3.1 General history of lighthouses in Australia

The first lighthouse to be constructed on Australian soil was Macquarie Lighthouse, located at the entrance to Port Jackson, NSW. First lit in 1818, the cost of the lighthouse was recovered through the introduction of a levy on shipping. This was instigated by Governor Lachlan Macquarie, who ordered and named the light. 

The following century oversaw the construction of hundreds of lighthouses around the country. Constructing and maintaining a lighthouse were costly ventures that often required the financial support of multiple colonies. However, they were deemed necessary aids in assisting the safety of mariners at sea. Lighthouses were firstly managed by the colony they lay within, with each colony developing their own style of lighthouse and operational system. Following Federation in 1901, which saw the various colonies unite under one Commonwealth government, lighthouse management was transferred from state hands to the Commonwealth Lighthouse Service.

Lamps and optics: an overview

Lighthouse technology has altered drastically over the centuries. Eighteenth century lighthouses were lit using parabolic mirrors and oil lamps. Documentation of early examples of parabolic mirrors in the United Kingdom, circa 1760, were documented as consisting of wood and lined with pieces of looking glass or plates of tin. As described by Searle, ’When light hits a shiny surface, it is reflected at an angle equal to that at which it hit. With a light source is placed in the focal point of a parabolic reflector, the light rays are reflected parallel to one another, producing a concentrated beam’.10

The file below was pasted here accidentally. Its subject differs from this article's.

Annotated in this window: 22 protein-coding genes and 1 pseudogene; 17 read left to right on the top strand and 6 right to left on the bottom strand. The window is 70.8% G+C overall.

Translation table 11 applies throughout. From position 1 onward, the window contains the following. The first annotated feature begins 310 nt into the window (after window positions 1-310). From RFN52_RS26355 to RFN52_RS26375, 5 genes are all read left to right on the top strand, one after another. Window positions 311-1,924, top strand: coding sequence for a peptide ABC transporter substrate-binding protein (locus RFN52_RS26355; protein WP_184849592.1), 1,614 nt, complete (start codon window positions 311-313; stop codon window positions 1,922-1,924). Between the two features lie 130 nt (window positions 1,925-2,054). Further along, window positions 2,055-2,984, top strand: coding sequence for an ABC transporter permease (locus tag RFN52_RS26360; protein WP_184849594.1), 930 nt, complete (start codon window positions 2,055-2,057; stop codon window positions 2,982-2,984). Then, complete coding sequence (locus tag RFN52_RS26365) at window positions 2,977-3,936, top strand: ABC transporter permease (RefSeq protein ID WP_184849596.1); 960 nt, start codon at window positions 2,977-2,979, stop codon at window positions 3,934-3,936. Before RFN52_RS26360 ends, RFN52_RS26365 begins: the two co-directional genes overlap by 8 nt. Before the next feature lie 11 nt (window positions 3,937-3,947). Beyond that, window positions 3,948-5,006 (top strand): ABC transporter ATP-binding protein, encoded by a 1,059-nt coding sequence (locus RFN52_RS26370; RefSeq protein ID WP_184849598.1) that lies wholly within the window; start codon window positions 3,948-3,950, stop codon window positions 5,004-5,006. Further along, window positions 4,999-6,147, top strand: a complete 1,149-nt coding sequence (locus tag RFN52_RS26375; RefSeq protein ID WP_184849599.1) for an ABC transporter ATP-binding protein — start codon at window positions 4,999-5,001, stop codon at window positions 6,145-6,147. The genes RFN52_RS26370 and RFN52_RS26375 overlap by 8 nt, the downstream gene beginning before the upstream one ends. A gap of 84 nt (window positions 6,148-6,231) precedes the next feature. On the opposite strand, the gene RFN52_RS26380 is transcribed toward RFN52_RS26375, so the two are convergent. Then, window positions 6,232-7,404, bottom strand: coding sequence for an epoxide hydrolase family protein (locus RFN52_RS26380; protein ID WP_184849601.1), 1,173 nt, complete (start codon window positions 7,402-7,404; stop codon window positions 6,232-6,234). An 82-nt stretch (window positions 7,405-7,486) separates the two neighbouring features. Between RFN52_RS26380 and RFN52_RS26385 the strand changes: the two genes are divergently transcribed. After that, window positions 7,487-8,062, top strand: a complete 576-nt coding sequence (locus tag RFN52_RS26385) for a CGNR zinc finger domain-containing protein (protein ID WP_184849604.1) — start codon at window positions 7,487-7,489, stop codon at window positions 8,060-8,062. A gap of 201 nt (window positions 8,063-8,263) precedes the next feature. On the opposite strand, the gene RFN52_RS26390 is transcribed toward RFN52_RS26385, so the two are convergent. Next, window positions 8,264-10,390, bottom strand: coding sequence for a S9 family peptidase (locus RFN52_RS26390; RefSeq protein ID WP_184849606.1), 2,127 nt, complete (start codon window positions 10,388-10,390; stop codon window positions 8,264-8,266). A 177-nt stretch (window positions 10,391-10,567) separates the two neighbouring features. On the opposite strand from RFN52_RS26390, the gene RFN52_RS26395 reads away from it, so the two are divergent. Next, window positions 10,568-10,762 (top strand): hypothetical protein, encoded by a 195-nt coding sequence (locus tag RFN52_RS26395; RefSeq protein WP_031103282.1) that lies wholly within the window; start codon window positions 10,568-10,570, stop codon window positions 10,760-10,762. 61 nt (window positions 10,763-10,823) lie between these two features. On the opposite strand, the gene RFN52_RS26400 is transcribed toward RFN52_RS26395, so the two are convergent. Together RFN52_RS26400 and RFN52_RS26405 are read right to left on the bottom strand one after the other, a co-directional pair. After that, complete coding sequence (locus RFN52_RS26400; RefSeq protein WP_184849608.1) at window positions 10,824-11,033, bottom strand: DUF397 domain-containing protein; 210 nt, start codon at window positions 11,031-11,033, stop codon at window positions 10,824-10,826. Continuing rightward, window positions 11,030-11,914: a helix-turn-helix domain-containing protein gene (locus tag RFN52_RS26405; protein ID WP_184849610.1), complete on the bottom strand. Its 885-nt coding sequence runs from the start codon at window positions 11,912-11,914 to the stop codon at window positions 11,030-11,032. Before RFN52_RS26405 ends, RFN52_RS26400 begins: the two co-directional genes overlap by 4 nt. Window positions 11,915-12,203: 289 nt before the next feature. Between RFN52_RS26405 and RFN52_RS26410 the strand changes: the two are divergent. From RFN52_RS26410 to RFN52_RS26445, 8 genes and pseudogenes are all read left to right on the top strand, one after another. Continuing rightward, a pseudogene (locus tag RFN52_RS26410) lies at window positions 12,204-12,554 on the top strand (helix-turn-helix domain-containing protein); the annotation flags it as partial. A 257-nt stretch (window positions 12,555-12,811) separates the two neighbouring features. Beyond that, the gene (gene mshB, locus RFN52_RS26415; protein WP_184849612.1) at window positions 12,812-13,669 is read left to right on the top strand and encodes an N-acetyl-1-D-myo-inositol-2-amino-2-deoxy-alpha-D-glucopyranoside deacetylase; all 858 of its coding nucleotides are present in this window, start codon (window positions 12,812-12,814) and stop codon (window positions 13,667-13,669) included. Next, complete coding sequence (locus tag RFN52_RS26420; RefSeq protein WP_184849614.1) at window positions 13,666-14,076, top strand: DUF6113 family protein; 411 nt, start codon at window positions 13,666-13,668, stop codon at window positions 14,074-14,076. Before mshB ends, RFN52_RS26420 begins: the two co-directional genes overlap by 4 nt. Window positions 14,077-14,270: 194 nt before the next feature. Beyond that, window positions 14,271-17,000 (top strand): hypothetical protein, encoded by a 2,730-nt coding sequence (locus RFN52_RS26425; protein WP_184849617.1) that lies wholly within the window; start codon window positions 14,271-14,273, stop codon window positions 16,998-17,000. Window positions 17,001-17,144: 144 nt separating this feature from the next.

In 1822, Augustin Fresnel invented the dioptric glass lens. By crafting concentric annular rings with a convex lens, Fresnel had discovered a method of reducing the amount of light absorbed by a lens. The Dioptric System was adopted quickly with Cordouran Lighthouse (France), which was fitted with the first dioptric lens in 1823. The majority of heritage-listed lighthouses in Australia house dioptric lenses made by others such as Chance Brothers (United Kingdom), Henry-LePaute (France), Barbier, Bernard & Turenne (BBT, France) and Svenska Aktiebolaget Gasaccumulator (AGA of Sweden). These lenses were made in a range of standard sizes, called orders—see ‘Appendix 2. Glossary of lighthouse Terms relevant to Cape St Albans Lighthouse’. 

Early Australian lighthouses were originally fuelled by whale oil and burned in Argand lamps, and multiple wicks were required in order to create a large flame that could be observed from sea. By the 1850s, whale oil had been replaced by colza oil, which was in turn replaced by kerosene, a mineral oil.

Figure 8. Incandescent oil vapour lamp by Chance Brothers (Source: AMSA)
Figure 8. Incandescent oil vapour lamp by Chance Brothers (Source: AMSA)


Figure 9. Dioptric lens on display at Narooma (Source: AMSA)
Figure 9. Dioptric lens on display at Narooma (Source: AMSA)

In 1900, incandescent burners were introduced. This saw the burning of fuel inside an incandescent mantle which produced a brighter light with less fuel within a smaller volume. Light keepers were required to maintain pressure to the burner by manually pumping a handle as can be seen in Figure 8.

In 1912, Swedish engineer Gustaf Dalén, was awarded the Nobel Prize in physics for a series of inventions relating to acetylene-powered navigation lights. Dalén’s system included the sun valve, the mixer, the flasher, and the cylinder containing compressed acetylene. Due to their efficiency and reliability, Dalén’s inventions led to the gradual de-staffing of lighthouses. Acetylene was quickly adopted by the Commonwealth Lighthouse Service from 1915 onwards.